People throughout the ages have tried to change the Gospel for various reasons. But an adjusted gospel is a false gospel, declared the president of the Southern Baptist Convention’s flagship seminary at a recently-concluded conference for pastors and church leaders.
“There is not only a gospel but there is the gospel,” said prominent theologian Dr. R. Albert Mohler Jr. at the Together for the Gospel (T4G) conference on Tuesday, citing Galatians 1. “The one gospel that rightfully tells us the salvation that comes through Jesus Christ.”
This year’s T4G conference, held April 13-15 in Louisville, Ky., assembled more than 7,000 people under the theme of “The (Unadjusted) Gospel.”
On the opening night, Mohler gave a presentation titled “How Does it Happen? Trajectories Toward an Adjusted Gospel.” He listed and explained eight trajectories that lead Christians to adjust the gospel.
Mohler noted that “almost always” the people trying to change the gospel claim they are doing so to save Christianity.
During the Enlightenment period, he noted, there was a major argument that the gospel had to change to be relevant to the thinking of the time or it would die. And modern liberal theology say if Christians keep preaching and claiming all these supernatural events then no one will take the religion seriously or think it credible.
“We are going to have to rescue Christianity,” Mohler said, vocalizing the claim of those who want to change the Bible’s message. “And of course what they actually mean is rescuing Christianity from itself.”
“The temptation is constantly to launch a rescue operation for Christianity,” he said, “to save Christianity from the dustpan of history to rescue the church, to rescue theology, to rescue the gospel from relevance.”
However, while the modern trajectory is dangerous – because it outrights rejects supernatural events in the Bible, many of which are crucial to the gospel – Mohler contended that what is even more dangerous is the postmodern trajectory. Postmodernism embraces relativity and the thinking that something can be true sometimes. So a pastor with postmodern thinking can get up and preach as if he believes.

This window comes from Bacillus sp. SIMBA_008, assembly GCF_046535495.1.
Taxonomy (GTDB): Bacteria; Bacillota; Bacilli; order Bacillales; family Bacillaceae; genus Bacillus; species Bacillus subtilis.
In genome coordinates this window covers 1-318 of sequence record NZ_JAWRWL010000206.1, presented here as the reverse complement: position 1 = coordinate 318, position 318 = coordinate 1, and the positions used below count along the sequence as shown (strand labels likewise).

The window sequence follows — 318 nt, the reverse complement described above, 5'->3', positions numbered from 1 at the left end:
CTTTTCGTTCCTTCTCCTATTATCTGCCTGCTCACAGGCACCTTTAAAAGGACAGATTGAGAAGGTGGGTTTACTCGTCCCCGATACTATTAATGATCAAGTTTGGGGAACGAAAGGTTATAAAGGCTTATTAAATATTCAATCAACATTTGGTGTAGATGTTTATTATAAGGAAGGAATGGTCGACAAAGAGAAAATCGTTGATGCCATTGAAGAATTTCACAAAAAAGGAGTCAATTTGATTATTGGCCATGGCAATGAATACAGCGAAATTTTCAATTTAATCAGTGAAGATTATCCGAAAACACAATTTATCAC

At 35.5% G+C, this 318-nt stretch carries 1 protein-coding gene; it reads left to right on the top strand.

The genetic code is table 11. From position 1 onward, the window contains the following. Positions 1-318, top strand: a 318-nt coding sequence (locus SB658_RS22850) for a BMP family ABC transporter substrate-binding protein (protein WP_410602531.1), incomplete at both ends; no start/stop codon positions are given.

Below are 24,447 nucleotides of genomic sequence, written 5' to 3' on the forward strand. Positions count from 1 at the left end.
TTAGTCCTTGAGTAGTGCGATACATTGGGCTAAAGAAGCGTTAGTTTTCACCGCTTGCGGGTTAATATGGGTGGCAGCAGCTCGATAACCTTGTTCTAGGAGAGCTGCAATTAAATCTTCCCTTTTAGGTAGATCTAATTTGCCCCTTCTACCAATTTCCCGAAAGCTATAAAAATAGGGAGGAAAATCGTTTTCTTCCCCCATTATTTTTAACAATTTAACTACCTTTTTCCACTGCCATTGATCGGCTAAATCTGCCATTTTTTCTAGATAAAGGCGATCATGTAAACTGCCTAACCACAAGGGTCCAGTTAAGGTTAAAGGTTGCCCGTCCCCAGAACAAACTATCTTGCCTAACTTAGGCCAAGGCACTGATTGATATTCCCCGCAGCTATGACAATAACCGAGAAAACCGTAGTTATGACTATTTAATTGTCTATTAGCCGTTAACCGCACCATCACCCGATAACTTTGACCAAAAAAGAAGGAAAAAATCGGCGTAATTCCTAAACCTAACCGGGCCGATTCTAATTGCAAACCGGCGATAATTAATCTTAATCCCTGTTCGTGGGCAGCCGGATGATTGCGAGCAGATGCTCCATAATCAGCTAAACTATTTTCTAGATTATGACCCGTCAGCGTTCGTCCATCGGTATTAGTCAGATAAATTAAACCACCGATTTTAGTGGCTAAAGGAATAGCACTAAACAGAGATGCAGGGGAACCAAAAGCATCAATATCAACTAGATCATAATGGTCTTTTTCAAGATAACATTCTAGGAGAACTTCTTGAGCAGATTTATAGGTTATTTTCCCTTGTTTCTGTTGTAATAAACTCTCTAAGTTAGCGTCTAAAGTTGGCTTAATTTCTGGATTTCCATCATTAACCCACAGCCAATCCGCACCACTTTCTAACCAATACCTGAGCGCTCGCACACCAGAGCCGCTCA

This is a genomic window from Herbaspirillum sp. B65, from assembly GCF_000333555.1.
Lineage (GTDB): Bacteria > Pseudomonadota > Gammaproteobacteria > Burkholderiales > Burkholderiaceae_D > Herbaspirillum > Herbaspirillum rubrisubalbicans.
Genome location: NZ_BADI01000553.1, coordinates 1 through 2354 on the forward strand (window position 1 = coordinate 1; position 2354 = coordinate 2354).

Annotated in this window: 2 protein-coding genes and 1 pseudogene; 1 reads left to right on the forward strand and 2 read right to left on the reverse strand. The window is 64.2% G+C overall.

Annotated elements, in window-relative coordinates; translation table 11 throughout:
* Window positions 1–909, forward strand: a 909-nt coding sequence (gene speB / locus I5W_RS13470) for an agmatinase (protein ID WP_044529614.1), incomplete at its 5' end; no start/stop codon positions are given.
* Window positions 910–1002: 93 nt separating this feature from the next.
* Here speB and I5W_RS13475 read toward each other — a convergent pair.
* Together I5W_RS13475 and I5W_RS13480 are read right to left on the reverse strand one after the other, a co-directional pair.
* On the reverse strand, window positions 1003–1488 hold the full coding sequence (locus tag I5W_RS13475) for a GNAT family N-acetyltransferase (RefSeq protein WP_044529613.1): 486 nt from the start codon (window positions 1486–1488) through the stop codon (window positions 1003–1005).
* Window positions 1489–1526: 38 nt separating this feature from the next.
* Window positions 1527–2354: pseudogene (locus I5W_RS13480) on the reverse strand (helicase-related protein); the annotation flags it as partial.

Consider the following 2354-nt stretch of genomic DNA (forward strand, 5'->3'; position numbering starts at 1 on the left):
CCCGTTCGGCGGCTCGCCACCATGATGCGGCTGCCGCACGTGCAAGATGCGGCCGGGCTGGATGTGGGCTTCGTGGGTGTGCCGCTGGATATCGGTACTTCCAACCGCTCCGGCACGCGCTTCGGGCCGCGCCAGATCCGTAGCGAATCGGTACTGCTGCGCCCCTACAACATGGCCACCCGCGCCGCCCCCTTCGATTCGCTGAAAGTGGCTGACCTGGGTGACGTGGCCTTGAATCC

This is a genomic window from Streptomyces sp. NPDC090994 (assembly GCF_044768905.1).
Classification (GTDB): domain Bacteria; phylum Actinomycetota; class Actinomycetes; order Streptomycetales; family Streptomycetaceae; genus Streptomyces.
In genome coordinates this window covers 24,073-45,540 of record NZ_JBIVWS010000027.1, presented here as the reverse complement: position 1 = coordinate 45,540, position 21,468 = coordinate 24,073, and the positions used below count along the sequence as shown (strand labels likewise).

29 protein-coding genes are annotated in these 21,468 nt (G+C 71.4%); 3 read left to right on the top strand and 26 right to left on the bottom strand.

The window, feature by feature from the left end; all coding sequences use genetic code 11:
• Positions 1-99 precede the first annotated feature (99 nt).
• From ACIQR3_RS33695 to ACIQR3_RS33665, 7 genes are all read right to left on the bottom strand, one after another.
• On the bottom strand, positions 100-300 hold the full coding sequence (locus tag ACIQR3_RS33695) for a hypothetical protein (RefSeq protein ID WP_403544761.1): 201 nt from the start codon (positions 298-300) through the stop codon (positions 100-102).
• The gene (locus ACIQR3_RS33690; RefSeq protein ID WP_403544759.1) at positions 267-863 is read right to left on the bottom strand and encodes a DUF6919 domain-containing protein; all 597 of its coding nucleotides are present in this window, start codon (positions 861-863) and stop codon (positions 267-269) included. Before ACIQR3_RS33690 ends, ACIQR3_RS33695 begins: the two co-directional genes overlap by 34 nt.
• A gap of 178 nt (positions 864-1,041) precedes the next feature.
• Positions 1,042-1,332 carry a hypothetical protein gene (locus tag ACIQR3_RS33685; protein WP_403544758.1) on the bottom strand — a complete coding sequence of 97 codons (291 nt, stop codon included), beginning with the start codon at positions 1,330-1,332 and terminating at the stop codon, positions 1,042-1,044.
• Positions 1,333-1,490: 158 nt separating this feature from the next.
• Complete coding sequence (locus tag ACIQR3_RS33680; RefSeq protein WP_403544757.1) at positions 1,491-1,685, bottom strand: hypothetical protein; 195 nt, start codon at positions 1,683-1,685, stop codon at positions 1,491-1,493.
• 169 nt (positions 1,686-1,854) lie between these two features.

“The difference between the postmodernist and the modernist is the modernist feels like he has to tell you that he doesn’t believe it happened,” Mohler said. “A postmodernist is ready to just let you smile as if.”
Postmodernists, Mohler continued, is more “seductive” than modernists because the liberal theology is not packaged as liberal theology.
Other ways people can be led to adjust the gospel are through the therapeutic or emotional trajectories.
With the therapeutic trajectory, the Bible’s message is transformed to self-help techniques. And with the emotional trajectory, people lean towards messages that are emotionally rewarding and away from those that have an emotional cost, such as those about original sin, hell and human depravity.
“I do care how you feel about them (emotionally tolling teachings), but how you feel about them has nothing to do with if they are true or not,” Mohler said. “And it has absolutely nothing to do with whether or not we are obligated to teach them, to preach them and make clear they are true.”
The Southern Baptist leader also spoke about the effect of materialism on the gospel. The Bible teaches followers of Jesus to lay their treasures in heaven and not on earth but the prosperity gospel falsely teaches that God materially blesses those who have enough faith, he pointed out.
“Far more Christians have lived and died in abject poverty than in wealth or any hint of wealth,” Mohler emphasized. “[The] materialism trajectory is not only false but makes God to be a liar because it does not produce prosperity. It is a false gospel that presents a false hope that is an empty and deceiving promise…”
While there are many different trajectories, they all lead to an adjusted gospel or “false gospel,” Mohler said. He called on all the pastors in attendance to stand up for the unadjusted gospel.